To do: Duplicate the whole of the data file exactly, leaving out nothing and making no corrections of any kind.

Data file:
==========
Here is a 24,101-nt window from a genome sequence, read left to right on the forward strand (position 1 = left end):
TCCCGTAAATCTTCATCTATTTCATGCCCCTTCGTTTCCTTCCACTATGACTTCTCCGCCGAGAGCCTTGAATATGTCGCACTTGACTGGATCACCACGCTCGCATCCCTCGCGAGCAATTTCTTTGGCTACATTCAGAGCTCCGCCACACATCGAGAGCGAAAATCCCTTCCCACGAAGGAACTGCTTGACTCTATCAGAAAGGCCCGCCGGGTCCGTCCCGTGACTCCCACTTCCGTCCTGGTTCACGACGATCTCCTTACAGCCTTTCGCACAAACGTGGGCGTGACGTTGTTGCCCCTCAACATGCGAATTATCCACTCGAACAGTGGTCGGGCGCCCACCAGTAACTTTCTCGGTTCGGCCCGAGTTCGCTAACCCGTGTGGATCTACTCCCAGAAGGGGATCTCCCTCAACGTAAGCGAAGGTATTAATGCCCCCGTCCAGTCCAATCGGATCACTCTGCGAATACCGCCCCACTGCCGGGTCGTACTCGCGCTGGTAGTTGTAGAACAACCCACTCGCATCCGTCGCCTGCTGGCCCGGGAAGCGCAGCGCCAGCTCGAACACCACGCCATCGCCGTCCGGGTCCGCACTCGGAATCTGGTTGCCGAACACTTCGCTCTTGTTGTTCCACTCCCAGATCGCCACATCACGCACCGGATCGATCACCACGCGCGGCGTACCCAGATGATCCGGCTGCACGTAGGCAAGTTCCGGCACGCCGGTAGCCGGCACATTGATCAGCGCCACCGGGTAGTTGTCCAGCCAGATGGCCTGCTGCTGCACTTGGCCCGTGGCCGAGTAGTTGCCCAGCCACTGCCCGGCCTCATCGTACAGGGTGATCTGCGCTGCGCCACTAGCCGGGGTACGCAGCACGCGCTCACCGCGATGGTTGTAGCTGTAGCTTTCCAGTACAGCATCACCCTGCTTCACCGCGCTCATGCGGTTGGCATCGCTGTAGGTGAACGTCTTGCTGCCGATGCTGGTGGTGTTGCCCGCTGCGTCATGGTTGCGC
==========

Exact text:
Here is a 24,101-nt window from a genome sequence, read left to right on the forward strand (position 1 = left end):
TCCCGTAAATCTTCATCTATTTCATGCCCCTTCGTTTCCTTCCACTATGACTTCTCCGCCGAGAGCCTTGAATATGTCGCACTTGACTGGATCACCACGCTCGCATCCCTCGCGAGCAATTTCTTTGGCTACATTCAGAGCTCCGCCACACATCGAGAGCGAAAATCCCTTCCCACGAAGGAACTGCTTGACTCTATCAGAAAGGCCCGCCGGGTCCGTCCCGTGACTCCCACTTCCGTCCTGGTTCACGACGATCTCCTTACAGCCTTTCGCACAAACGTGGGCGTGACGTTGTTGCCCCTCAACATGCGAATTATCCACTCGAACAGTGGTCGGGCGCCCACCAGTAACTTTCTCGGTTCGGCCCGAGTTCGCTAACCCGTGTGGATCTACTCCCAGAAGGGGATCTCCCTCAACGTAAGCGAAGGTATTAATGCCCCCGTCCAGTCCAATCGGATCACTCTGCGAATACCGCCCCACTGCCGGGTCGTACTCGCGCTGGTAGTTGTAGAACAACCCACTCGCATCCGTCGCCTGCTGGCCCGGGAAGCGCAGCGCCAGCTCGAACACCACGCCATCGCCGTCCGGGTCCGCACTCGGAATCTGGTTGCCGAACACTTCGCTCTTGTTGTTCCACTCCCAGATCGCCACATCACGCACCGGATCGATCACCACGCGCGGCGTACCCAGATGATCCGGCTGCACGTAGGCAAGTTCCGGCACGCCGGTAGCCGGCACATTGATCAGCGCCACCGGGTAGTTGTCCAGCCAGATGGCCTGCTGCTGCACTTGGCCCGTGGCCGAGTAGTTGCCCAGCCACTGCCCGGCCTCATCGTACAGGGTGATCTGCGCTGCGCCACTAGCCGGGGTACGCAGCACGCGCTCACCGCGATGGTTGTAGCTGTAGCTTTCCAGTACAGCATCACCCTGCTTCACCGCGCTCATGCGGTTGGCATCGCTGTAGGTGAACGTCTTGCTGCCGATGCTGGTGGTGTTGCCCGCTGCGTCATGGTTGCGC